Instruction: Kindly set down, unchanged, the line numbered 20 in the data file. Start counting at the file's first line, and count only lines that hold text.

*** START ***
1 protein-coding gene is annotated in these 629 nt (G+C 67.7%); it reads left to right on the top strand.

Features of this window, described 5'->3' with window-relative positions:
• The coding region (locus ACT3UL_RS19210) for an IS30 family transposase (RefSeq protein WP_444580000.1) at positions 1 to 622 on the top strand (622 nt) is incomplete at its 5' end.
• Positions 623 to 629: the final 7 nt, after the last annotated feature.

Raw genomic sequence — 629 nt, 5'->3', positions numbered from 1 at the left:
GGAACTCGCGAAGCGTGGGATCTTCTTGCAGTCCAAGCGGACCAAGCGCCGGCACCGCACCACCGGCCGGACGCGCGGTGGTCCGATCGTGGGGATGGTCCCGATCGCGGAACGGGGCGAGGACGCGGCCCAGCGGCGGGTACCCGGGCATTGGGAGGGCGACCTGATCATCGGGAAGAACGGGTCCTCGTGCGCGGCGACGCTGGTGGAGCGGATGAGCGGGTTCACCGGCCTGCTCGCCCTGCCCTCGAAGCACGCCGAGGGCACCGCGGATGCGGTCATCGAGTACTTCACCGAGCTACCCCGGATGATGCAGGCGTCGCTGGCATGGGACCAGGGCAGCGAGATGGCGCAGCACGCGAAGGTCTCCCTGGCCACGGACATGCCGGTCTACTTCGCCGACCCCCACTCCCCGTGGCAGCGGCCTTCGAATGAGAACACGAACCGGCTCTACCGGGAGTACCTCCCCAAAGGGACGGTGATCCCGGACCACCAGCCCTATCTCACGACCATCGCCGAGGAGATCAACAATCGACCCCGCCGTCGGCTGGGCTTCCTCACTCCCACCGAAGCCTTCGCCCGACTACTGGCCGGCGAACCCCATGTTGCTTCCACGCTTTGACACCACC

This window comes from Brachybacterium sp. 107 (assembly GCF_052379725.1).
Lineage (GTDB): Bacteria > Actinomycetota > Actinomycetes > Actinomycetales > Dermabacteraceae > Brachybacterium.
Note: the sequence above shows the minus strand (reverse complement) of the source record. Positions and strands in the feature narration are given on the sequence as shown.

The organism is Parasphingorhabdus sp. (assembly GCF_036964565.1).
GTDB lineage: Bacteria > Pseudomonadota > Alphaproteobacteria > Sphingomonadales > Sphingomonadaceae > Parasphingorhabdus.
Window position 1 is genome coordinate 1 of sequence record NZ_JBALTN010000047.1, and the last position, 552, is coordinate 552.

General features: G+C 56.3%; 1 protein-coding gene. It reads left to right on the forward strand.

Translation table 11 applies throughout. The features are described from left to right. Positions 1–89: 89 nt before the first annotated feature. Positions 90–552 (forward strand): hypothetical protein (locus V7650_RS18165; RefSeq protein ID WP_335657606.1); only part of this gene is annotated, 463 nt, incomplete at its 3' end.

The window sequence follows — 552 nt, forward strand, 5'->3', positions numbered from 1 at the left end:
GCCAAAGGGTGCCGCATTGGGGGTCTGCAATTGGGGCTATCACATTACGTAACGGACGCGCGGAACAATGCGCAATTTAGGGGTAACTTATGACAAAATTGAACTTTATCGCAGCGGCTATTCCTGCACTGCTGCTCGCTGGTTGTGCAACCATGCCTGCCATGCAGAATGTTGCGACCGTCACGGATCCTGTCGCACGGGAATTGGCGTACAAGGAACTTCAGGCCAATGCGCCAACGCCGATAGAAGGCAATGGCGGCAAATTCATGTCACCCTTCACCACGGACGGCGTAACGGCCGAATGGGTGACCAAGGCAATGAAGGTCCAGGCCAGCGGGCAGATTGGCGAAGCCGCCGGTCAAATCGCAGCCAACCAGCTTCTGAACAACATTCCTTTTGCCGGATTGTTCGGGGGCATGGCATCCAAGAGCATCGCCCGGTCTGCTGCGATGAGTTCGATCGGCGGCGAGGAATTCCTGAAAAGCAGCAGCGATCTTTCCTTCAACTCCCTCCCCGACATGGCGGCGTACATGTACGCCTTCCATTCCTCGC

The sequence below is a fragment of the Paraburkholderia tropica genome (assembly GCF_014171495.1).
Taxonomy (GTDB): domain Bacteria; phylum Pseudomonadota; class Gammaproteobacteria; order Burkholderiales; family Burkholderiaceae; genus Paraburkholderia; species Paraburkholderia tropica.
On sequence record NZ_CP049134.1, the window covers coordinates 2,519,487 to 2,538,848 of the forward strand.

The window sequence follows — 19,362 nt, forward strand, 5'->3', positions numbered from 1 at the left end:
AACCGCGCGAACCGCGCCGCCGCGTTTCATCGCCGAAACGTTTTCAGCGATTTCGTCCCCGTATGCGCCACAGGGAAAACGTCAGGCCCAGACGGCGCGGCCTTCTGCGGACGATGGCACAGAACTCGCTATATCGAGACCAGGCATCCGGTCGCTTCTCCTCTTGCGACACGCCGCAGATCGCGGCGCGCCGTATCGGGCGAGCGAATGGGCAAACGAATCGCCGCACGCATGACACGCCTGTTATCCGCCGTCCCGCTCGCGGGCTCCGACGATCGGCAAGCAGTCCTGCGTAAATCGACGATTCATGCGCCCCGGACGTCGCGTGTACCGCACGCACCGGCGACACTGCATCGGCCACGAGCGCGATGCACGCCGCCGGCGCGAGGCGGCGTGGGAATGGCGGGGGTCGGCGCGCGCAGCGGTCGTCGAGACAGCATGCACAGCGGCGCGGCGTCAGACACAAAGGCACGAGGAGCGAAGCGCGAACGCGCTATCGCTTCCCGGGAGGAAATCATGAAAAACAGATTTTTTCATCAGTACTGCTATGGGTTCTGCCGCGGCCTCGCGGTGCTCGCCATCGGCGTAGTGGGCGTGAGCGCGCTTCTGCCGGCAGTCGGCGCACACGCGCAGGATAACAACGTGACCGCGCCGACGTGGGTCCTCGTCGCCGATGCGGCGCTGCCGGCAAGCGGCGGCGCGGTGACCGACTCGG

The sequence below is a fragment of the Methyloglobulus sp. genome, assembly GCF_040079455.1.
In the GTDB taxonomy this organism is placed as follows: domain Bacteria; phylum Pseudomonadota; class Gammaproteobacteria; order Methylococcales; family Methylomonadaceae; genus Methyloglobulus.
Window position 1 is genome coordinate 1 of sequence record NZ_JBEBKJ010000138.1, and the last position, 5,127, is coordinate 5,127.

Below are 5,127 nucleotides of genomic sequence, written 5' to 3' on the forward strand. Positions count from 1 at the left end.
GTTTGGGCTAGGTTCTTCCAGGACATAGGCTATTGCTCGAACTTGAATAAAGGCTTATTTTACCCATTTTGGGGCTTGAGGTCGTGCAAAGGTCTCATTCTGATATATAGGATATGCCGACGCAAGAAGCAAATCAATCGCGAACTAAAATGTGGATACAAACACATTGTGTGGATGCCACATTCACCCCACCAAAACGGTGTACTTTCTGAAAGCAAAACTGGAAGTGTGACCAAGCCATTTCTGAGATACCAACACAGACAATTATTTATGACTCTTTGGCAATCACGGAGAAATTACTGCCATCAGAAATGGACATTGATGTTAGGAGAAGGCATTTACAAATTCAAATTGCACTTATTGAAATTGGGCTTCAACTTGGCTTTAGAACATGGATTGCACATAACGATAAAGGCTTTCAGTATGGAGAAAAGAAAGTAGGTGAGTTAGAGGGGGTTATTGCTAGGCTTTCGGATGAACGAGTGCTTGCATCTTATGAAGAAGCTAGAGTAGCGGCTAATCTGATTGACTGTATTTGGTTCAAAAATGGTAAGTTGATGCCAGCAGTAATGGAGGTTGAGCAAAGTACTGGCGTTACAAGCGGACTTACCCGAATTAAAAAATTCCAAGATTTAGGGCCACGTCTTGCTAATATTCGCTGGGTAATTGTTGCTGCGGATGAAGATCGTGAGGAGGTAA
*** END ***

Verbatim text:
The window sequence follows — 19,362 nt, forward strand, 5'->3', positions numbered from 1 at the left end: